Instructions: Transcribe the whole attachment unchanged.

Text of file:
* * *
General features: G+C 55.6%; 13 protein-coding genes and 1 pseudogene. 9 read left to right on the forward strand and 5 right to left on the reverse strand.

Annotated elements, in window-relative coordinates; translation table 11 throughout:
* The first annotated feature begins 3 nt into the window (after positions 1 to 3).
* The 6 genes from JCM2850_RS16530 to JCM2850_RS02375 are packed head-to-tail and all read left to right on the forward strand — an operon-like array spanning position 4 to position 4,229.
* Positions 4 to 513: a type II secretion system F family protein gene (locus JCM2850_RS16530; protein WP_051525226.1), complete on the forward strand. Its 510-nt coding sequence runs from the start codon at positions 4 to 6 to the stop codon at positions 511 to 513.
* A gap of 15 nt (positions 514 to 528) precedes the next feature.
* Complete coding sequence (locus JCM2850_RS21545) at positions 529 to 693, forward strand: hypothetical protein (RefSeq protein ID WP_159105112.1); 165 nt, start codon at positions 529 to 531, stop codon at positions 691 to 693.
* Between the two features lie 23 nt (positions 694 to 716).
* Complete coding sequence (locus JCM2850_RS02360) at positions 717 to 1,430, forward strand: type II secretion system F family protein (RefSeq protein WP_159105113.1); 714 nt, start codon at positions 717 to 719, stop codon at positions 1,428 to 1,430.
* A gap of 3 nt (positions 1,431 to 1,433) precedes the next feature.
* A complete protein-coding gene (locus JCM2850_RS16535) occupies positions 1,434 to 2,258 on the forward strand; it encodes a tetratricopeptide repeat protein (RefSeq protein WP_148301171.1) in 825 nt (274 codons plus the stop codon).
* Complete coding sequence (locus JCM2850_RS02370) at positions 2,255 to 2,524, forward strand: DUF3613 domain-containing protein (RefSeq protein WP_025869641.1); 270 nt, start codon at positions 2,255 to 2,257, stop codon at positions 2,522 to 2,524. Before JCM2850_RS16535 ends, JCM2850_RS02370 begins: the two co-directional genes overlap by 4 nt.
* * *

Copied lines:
General features: G+C 55.6%; 13 protein-coding genes and 1 pseudogene. 9 read left to right on the forward strand and 5 right to left on the reverse strand.

Annotated elements, in window-relative coordinates; translation table 11 throughout:
* The first annotated feature begins 3 nt into the window (after positions 1 to 3).
* The 6 genes from JCM2850_RS16530 to JCM2850_RS02375 are packed head-to-tail and all read left to right on the forward strand — an operon-like array spanning position 4 to position 4,229.
* Positions 4 to 513: a type II secretion system F family protein gene (locus JCM2850_RS16530; protein WP_051525226.1), complete on the forward strand. Its 510-nt coding sequence runs from the start codon at positions 4 to 6 to the stop codon at positions 511 to 513.
* A gap of 15 nt (positions 514 to 528) precedes the next feature.
* Complete coding sequence (locus JCM2850_RS21545) at positions 529 to 693, forward strand: hypothetical protein (RefSeq protein ID WP_159105112.1); 165 nt, start codon at positions 529 to 531, stop codon at positions 691 to 693.
* Between the two features lie 23 nt (positions 694 to 716).
* Complete coding sequence (locus JCM2850_RS02360) at positions 717 to 1,430, forward strand: type II secretion system F family protein (RefSeq protein WP_159105113.1); 714 nt, start codon at positions 717 to 719, stop codon at positions 1,428 to 1,430.
* A gap of 3 nt (positions 1,431 to 1,433) precedes the next feature.
* A complete protein-coding gene (locus JCM2850_RS16535) occupies positions 1,434 to 2,258 on the forward strand; it encodes a tetratricopeptide repeat protein (RefSeq protein WP_148301171.1) in 825 nt (274 codons plus the stop codon).
* Complete coding sequence (locus JCM2850_RS02370) at positions 2,255 to 2,524, forward strand: DUF3613 domain-containing protein (RefSeq protein WP_025869641.1); 270 nt, start codon at positions 2,255 to 2,257, stop codon at positions 2,522 to 2,524. Before JCM2850_RS16535 ends, JCM2850_RS02370 begins: the two co-directional genes overlap by 4 nt.